fast as they are being inserted. Ideally, the resource limits should
be set higher than this stable size.</P
fast as they are being inserted.</P
></DIV
><DIV
CLASS="sect1"
><H1
CLASS="sect1"
><A
NAME="AEN240"
>2.4. Nameserver Intensive Environment Issues</A
NAME="AEN243"
>2.4. Name Server Intensive Environment Issues</A
></H1
><P
>For nameserver intensive environments, there are two alternative
>For name server intensive environments, there are two alternative
configurations that may be used. The first is where clients and
any second-level internal nameservers query a main nameserver, which
any second-level internal name servers query a main name server, which
has enough memory to build a large cache. This approach minimizes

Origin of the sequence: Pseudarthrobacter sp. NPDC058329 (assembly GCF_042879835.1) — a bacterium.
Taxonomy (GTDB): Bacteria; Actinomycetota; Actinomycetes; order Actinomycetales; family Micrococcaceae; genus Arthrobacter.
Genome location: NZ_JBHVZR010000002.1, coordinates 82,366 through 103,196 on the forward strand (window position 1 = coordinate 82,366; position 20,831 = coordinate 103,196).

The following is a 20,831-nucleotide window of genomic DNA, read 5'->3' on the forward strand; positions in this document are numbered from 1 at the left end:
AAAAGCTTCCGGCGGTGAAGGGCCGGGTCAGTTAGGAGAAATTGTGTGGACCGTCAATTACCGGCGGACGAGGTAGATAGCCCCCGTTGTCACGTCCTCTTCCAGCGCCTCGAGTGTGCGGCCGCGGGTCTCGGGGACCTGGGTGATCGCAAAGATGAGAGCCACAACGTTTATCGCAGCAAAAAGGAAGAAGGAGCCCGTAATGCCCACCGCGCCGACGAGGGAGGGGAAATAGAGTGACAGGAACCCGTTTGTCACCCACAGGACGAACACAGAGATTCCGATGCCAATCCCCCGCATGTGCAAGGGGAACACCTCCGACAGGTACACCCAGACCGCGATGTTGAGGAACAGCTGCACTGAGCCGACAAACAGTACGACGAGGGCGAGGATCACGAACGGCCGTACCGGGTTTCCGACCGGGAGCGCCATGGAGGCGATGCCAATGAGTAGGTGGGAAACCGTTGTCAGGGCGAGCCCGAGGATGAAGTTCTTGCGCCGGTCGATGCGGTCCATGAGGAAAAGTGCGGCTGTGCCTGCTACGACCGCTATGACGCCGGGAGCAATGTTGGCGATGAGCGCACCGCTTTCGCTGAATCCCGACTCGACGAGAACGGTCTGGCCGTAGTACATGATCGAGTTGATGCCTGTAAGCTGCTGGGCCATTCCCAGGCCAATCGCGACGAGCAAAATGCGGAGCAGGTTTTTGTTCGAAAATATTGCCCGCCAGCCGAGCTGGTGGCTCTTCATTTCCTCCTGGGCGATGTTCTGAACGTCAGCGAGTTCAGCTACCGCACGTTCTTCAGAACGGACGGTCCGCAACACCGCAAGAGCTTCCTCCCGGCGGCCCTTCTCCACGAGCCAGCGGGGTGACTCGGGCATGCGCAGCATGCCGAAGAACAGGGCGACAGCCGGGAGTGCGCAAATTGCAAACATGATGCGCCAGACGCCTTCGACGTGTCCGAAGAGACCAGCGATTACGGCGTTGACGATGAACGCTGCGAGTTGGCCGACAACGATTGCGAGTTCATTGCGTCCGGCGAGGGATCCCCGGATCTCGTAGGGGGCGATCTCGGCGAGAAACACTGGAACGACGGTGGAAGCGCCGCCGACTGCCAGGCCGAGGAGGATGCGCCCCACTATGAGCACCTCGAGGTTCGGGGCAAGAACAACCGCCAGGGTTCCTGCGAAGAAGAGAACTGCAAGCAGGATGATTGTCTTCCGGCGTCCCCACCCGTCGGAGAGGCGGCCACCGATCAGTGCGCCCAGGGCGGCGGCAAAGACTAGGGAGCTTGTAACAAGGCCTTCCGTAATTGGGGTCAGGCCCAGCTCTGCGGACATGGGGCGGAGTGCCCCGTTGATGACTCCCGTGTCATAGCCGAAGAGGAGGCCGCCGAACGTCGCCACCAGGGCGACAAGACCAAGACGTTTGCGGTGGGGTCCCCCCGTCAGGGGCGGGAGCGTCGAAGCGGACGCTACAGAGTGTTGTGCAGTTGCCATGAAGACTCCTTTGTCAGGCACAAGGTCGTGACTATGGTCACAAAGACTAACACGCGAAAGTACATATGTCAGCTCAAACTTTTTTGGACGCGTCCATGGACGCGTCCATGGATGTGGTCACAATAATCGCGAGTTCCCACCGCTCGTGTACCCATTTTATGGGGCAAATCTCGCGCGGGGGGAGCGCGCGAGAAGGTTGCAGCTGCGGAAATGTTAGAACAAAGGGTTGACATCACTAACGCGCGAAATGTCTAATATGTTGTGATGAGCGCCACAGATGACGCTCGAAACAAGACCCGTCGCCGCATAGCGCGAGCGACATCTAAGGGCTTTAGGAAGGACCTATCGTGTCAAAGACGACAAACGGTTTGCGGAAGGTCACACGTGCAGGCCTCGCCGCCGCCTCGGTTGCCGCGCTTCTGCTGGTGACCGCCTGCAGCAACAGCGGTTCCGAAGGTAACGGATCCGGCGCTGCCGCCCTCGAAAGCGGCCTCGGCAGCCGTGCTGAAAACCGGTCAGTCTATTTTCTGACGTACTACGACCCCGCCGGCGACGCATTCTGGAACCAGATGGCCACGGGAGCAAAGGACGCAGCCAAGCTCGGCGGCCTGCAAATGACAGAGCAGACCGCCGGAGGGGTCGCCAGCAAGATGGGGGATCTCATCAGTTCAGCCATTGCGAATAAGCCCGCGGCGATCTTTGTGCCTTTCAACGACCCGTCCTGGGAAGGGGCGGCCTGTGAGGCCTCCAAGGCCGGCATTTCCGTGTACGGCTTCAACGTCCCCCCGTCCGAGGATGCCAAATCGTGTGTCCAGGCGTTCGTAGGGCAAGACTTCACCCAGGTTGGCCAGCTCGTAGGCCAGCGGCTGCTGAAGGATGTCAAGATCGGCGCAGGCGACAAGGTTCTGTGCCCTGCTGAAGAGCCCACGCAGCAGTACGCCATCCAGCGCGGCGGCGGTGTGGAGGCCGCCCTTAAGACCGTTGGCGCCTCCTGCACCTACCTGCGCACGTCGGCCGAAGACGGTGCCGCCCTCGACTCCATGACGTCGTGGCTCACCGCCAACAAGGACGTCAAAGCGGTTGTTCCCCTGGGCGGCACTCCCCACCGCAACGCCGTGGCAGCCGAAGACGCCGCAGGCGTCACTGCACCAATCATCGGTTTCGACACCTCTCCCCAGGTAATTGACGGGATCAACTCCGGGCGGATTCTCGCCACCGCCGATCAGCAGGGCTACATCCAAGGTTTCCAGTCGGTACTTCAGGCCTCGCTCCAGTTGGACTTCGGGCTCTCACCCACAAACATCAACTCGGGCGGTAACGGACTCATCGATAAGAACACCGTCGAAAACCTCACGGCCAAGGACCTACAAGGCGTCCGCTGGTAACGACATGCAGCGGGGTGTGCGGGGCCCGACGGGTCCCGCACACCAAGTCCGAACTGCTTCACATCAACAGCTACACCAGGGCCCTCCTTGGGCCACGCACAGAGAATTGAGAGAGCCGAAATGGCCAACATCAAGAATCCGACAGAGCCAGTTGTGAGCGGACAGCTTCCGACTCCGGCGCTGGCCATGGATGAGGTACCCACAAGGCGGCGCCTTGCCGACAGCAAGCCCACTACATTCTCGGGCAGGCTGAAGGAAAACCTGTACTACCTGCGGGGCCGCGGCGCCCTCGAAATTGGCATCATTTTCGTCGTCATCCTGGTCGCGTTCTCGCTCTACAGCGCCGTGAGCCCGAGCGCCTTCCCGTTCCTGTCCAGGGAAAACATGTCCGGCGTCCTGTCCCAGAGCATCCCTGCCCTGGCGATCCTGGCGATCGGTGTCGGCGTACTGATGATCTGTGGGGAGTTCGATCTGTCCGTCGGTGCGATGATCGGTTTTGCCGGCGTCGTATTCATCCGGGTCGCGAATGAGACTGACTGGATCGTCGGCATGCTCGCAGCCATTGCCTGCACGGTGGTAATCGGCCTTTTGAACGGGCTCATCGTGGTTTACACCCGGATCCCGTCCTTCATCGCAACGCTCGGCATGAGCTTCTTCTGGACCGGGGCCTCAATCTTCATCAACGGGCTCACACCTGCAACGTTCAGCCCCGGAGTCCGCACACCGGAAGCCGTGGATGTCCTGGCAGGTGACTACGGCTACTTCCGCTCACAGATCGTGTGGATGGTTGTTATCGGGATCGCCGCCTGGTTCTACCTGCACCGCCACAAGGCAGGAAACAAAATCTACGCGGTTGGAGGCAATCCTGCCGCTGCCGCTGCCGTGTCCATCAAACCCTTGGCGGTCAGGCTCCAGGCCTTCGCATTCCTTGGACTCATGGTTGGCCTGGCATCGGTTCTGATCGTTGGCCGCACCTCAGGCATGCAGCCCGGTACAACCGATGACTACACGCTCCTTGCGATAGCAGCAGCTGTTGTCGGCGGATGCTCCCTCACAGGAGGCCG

the bandwidth used by external name lookups. The second alternative
is to set up second-level internal nameservers to make queries independently.
is to set up second-level internal name servers to make queries independently.
In this configuration, none of the individual machines needs to
have as much memory or CPU power as in the first alternative, but
this has the disadvantage of making many more external queries,
as none of the nameservers share their cached data.</P
as none of the name servers share their cached data.</P
></DIV
><DIV
CLASS="sect1"
><H1
CLASS="sect1"
><A
NAME="AEN243"
NAME="AEN246"
>2.5. Supported Operating Systems</A
></H1
><P
>ISC <SPAN
CLASS="acronym"
>BIND</SPAN
> 9 compiles and runs on the following operating
systems:</P
><P
></P
><UL
><LI
><P
>IBM AIX 4.3</P
></LI
><LI
><P